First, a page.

Andaman’s Jarawa Tribes
There are roughly 400 Jarawa tribespeople left on the Andaman Islands, and tribal rights group Survival International believes unwanted contact could lead to their disappearance. ©Salomé/Survival International

The human safari scandal in the Andaman Islands involving the Jarawa tribe has reached the British Parliament with MPs tabling a motion calling on India to close the illegal road that cuts through the tribe's reserve.

The motion, presented to the House of Commons by MP Andrew George, calls for an end to recently contacted Jarawa being treated like tourist attractions in so-called human safaris. It also urges the Indian government to take immediate action to close the Andaman Trunk Road, which has been operating illegally since the Supreme Court ordered it closed in 2002.

British newspaper The Observer released two additional videos over the weekend showing fresh proof of official involvement in human safaris in the Andaman Islands.

One clip shows half-naked girls being ordered to dance for a seated Indian police officer. Off camera, a voice tells the girls to move back a little more, a little more. They are then told to do it and they start dancing.

Neither clip is date-stamped, but the longer one is understood to have surfaced about two months ago in Port Blair, the capital of the Andaman and Nicobar Islands.

First exposed by tribal rights group Survival International in 2010 and brought to light by an unsettling video uploaded by The Observer last month, dozens of visitors to the remote Andaman Islands -- between India and Burma in the Bay of Bengal -- queue up daily at dawn to drive through a jungle reserve set aside for the Jarawa tribe. The tourists then toss scraps of food to the half-naked natives, commanding them to dance.

The video footage posted online is the kind of exotic encounter some tourists dream about when they set out on a so-called safari, but the practice is both devastating and humiliating for the tribe involved.

The Jarawas are taking their first tentative steps toward a relationship with the outside world, having first made contact in the late 1990s.

Some 400-strong, the Jarawas live in the thick forests of South and Middle Andaman hunting pig and monitor lizard and fishing with bows and arrows. Short, dark-skinned with curly hair, they resemble African bushmen in appearance. They are a nomadic people that live in bands of 40-50 and are thought to be amongst the first people to migrate successfully from Africa to Asia.

When Survival International first encountered the practice of human safaris back in 2010, they coerced four of the eight tourism operators to discontinue the tours down the partially closed Andaman Trunk Road.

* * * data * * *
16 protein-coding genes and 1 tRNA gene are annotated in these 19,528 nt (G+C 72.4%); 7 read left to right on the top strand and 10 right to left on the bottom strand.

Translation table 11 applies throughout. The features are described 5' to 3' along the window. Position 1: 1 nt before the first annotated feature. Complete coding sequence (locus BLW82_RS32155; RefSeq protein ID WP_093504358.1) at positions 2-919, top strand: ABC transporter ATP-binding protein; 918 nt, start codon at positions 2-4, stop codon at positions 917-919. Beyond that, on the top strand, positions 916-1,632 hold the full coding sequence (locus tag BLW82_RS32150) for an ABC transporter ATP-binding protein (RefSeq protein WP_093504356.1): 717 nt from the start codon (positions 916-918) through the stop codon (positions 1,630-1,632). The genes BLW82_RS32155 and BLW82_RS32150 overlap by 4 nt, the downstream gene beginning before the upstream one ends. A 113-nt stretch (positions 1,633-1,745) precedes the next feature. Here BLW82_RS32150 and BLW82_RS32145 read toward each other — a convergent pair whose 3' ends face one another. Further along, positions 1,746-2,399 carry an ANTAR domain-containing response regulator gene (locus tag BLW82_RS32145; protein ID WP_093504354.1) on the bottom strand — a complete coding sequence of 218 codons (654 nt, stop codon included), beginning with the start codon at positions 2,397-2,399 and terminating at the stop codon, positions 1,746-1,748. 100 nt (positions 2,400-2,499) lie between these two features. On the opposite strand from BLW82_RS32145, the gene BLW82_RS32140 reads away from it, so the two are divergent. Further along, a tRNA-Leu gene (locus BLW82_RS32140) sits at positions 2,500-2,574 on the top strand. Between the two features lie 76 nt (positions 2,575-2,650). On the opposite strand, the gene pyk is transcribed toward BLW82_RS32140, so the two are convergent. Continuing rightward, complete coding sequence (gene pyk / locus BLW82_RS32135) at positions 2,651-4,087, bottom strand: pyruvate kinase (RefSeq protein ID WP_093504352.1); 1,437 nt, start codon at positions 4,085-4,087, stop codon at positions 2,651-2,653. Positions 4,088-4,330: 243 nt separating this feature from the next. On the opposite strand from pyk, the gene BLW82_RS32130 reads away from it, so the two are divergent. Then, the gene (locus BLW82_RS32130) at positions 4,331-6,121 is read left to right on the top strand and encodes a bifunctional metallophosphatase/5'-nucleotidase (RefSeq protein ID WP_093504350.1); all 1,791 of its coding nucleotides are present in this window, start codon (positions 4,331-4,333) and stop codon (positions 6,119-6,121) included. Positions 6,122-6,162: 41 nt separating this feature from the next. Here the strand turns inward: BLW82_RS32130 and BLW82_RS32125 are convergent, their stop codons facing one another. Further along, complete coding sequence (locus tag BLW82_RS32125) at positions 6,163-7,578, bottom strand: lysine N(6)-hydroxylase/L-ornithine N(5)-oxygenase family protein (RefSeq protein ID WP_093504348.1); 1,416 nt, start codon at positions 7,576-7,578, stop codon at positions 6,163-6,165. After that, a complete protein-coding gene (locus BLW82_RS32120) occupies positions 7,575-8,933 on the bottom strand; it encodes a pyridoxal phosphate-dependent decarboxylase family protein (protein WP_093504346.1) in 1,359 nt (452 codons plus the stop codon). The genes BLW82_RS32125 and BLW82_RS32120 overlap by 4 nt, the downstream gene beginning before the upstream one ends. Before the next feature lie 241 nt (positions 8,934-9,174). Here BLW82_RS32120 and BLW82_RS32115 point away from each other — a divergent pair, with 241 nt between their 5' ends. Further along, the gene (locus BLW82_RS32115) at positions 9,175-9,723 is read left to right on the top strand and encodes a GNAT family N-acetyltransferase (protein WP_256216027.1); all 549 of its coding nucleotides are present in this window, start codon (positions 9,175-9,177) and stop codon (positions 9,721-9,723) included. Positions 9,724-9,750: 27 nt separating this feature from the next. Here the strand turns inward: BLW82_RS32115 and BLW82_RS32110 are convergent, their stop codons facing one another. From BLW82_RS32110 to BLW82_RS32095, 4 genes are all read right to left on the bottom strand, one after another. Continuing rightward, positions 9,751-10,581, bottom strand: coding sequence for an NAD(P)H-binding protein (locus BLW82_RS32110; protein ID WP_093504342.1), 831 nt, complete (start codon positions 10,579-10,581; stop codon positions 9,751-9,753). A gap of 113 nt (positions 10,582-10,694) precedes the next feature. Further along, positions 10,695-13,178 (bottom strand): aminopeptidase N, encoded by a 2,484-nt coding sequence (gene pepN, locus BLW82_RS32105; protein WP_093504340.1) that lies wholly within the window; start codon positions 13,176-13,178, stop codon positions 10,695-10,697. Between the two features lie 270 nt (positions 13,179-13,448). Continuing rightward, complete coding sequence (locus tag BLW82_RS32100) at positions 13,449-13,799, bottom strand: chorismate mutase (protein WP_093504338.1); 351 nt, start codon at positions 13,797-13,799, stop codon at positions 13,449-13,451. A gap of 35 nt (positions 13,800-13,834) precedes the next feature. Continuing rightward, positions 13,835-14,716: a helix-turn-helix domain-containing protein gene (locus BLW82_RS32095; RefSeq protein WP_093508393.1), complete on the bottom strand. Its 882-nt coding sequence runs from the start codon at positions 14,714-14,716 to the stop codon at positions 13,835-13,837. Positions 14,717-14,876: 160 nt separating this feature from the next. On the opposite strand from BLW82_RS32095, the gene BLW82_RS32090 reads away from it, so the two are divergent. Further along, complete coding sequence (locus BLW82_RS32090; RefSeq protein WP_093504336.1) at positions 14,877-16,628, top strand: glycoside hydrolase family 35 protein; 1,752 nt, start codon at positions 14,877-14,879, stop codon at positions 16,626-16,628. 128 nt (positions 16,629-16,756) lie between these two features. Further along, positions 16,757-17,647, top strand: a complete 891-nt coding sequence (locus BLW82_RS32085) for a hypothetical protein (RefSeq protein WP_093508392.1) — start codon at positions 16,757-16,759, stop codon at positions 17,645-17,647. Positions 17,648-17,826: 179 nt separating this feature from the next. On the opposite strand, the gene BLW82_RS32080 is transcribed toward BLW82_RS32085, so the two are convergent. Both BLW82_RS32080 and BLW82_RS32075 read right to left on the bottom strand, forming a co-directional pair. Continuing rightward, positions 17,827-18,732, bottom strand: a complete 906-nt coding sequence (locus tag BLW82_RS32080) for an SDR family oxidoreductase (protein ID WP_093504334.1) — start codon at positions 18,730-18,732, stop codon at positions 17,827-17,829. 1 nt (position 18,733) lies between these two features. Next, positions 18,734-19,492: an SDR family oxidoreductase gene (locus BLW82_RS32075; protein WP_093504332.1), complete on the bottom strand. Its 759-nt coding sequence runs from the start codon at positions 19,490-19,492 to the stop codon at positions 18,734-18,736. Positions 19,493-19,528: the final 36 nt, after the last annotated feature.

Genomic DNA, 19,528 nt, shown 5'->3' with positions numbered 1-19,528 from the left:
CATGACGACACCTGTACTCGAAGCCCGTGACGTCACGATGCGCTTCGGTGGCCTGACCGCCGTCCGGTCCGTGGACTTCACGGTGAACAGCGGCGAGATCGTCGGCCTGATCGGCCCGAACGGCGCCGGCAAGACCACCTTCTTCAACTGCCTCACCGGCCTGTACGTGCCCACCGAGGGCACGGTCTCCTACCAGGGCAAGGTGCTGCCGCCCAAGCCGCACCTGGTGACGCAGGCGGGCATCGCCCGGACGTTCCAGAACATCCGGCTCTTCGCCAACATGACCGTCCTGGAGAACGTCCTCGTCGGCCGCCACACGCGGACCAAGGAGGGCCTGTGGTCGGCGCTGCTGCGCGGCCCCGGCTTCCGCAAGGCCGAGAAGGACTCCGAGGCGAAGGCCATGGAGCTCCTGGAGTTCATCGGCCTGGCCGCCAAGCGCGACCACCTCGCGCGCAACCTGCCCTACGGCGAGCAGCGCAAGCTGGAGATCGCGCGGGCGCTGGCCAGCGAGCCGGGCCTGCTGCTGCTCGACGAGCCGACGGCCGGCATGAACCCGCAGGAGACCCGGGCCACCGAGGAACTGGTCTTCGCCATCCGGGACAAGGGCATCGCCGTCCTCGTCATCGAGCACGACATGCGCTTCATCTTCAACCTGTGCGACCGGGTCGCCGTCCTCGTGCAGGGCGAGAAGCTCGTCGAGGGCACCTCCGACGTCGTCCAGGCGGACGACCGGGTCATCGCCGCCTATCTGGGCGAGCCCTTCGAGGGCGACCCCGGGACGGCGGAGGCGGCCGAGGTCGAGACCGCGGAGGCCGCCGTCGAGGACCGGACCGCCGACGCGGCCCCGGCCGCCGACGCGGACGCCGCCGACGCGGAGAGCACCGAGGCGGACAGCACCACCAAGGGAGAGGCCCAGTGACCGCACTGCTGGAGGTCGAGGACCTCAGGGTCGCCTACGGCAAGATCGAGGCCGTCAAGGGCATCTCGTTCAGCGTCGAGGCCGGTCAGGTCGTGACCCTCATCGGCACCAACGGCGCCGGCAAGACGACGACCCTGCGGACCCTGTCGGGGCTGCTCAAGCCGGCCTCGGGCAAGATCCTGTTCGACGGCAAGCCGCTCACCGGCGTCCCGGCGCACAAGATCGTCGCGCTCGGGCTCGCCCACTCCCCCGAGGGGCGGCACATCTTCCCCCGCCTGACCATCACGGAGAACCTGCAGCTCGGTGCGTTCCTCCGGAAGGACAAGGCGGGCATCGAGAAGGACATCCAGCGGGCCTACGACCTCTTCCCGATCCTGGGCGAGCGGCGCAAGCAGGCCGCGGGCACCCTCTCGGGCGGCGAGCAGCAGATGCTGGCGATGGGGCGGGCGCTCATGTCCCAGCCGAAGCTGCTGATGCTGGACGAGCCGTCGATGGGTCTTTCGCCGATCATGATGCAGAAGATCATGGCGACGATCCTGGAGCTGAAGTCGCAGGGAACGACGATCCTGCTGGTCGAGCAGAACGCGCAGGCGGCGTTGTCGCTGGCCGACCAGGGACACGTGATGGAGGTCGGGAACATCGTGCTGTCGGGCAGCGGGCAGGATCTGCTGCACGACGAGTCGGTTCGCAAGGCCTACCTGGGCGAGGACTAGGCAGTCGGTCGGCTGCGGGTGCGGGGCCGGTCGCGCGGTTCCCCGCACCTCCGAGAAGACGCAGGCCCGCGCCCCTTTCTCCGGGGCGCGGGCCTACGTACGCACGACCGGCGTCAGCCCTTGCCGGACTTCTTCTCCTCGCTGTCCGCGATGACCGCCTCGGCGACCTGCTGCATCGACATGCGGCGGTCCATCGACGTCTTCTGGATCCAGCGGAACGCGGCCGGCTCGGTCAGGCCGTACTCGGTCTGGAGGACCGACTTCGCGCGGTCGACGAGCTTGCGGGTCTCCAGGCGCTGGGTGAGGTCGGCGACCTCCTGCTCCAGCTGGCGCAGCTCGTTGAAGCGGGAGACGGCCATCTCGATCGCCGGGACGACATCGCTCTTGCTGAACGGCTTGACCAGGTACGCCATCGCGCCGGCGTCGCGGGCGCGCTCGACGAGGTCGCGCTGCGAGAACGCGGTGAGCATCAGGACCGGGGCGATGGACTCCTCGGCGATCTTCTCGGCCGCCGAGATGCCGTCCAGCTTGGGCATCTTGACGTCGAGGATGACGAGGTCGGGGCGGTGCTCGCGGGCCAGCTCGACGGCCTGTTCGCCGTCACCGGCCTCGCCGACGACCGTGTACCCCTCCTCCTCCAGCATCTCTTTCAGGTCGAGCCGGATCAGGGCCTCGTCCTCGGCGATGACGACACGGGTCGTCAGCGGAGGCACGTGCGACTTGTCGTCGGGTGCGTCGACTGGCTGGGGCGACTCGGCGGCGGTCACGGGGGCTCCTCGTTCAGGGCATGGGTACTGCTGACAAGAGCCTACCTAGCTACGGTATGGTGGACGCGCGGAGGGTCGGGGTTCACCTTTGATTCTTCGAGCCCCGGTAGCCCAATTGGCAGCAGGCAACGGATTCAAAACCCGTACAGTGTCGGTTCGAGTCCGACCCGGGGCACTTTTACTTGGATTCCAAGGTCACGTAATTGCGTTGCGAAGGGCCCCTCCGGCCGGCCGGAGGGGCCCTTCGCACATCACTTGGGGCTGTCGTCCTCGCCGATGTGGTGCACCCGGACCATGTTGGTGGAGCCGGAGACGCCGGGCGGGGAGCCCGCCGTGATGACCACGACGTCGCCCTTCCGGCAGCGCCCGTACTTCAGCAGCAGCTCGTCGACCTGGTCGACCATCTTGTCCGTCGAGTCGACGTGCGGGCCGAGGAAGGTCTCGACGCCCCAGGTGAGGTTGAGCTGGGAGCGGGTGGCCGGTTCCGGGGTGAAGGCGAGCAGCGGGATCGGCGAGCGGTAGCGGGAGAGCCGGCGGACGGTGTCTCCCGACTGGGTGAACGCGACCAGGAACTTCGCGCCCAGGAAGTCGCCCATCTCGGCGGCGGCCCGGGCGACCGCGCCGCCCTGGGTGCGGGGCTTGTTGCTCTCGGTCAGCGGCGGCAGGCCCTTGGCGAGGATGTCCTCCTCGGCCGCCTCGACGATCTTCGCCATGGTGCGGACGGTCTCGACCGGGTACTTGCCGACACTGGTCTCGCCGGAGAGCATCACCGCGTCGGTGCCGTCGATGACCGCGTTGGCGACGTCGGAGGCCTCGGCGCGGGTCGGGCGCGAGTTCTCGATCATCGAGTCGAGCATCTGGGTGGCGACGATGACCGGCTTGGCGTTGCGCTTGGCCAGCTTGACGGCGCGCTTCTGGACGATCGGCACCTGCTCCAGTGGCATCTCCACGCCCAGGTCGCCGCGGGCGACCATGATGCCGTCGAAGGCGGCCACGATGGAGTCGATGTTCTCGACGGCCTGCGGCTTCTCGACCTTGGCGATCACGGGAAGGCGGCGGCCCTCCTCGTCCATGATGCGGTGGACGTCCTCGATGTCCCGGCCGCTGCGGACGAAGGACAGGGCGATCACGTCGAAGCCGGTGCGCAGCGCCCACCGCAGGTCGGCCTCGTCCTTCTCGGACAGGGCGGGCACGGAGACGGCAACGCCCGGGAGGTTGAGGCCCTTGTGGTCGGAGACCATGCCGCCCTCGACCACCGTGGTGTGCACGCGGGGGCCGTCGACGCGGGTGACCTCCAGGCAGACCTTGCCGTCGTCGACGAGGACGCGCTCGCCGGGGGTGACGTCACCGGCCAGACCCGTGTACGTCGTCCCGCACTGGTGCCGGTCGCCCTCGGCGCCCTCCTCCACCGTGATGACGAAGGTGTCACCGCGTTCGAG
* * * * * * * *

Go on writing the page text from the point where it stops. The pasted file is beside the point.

The Jarawa people lived successfully on their island without contact with outsiders for probably about 55,000 years, until 1998, Stephen Corry, Survival's director, said at the time. Today, a road runs right through their forest home and they risk decimation by disease. They call themselves the Ang, which means 'human being,' yet they are being ogled at like animals in a game reserve.

The very last member of the neighboring Bo tribe died in January, he added. We must not allow the same fate to befall the Jarawa, or the world will lose yet another vibrant, knowledgeable and complex part of humankind.

The Andaman and Nicobar tropical island chain is home to four other rare tribes -- Onge, the Great Andamanese, the Sentinelese and the Shompens, each numbering less than 350 members.

Working with a local organization, SEARCH, Survival has distributed leaflets to tourists arriving at the islands' airport warning of the dangers of using the closed road. Yet, the practice continues as tourists bribe local police with several hundreds of dollars to view the Jarawa.

I think that a lot of people are aware of the problem now and would actively avoid it, Survival campaigner Utsa Hazarika told IBTimes. Having said that, a weekend after the first video surfaced, an Indian tourist from the mainland was arrested for trying to film a Jarawa man. I think that this practice was sort of the thing to do on the island and there will likely be people continuing to do it until the road is closed.

The Andaman Islands are part of India and the nation has laws designed to protect ancient tribal groups susceptible to outside influence and disease. Photography or coming into contact with the disease-prone Jarawas is, by law, illegal.

Outcry over the practice in the last month prompted India's Home Minister to order an investigation.

The home minister did visit and he basically didn't say anything, Hazarika said. He avoided the issue and no statements were made about whether the road should stay open or be closed. No one is taking action either way.

Local authorities have downplayed the issue. Senior Andaman policeman Shamsher Bahadur Deol said last month that over 1,000 arrests have been made in the last five years of people trying to make contact with the Jarawas, but that it's impossible for them to catch everyone.

Survival called on the public Monday to write emails through its Web site urging the Indian government to take immediate action to stop the human safaris.

This new video released by The Observer shows current precautions by the Andaman authorities are not working, Survival's Director Stephen Corry said Monday. It's time the government got to the root of the problem, which is the road. It must be closed.